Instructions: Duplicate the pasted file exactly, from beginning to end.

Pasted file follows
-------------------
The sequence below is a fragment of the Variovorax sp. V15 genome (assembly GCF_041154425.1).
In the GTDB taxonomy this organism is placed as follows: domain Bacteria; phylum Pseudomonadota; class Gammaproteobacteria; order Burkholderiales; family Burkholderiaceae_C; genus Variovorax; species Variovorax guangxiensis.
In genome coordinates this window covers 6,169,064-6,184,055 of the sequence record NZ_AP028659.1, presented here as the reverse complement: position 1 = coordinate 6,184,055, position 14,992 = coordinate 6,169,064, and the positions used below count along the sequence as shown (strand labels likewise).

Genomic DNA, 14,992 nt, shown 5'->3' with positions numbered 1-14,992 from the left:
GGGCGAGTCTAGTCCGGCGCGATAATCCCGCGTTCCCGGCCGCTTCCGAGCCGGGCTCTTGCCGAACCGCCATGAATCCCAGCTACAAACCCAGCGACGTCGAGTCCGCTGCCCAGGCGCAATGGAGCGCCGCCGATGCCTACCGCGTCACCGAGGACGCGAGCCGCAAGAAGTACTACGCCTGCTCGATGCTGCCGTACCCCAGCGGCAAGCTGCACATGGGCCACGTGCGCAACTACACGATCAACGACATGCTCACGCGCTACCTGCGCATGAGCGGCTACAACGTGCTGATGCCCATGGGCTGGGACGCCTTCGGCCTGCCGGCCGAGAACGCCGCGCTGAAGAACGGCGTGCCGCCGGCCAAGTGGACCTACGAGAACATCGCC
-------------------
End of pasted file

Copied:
The sequence below is a fragment of the Variovorax sp. V15 genome (assembly GCF_041154425.1).
In the GTDB taxonomy this organism is placed as follows: domain Bacteria; phylum Pseudomonadota; class Gammaproteobacteria; order Burkholderiales; family Burkholderiaceae_C; genus Variovorax; species Variovorax guangxiensis.
In genome coordinates this window covers 6,169,064-6,184,055 of the sequence record NZ_AP028659.1, presented here as the reverse complement: position 1 = coordinate 6,184,055, position 14,992 = coordinate 6,169,064, and the positions used below count along the sequence as shown (strand labels likewise).

Genomic DNA, 14,992 nt, shown 5'->3' with positions numbered 1-14,992 from the left:
GGGCGAGTCTAGTCCGGCGCGATAATCCCGCGTTCCCGGCCGCTTCCGAGCCGGGCTCTTGCCGAACCGCCATGAATCCCAGCTACAAACCCAGCGACGTCGAGTCCGCTGCCCAGGCGCAATGGAGCGCCGCCGATGCCTACCGCGTCACCGAGGACGCGAGCCGCAAGAAGTACTACGCCTGCTCGATGCTGCCGTACCCCAGCGGCAAGCTGCACATGGGCCACGTGCGCAACTACACGATCAACGACATGCTCACGCGCTACCTGCGCATGAGCGGCTACAACGTGCTGATGCCCATGGGCTGGGACGCCTTCGGCCTGCCGGCCGAGAACGCCGCGCTGAAGAACGGCGTGCCGCCGGCCAAGTGGACCTACGAGAACATCGCC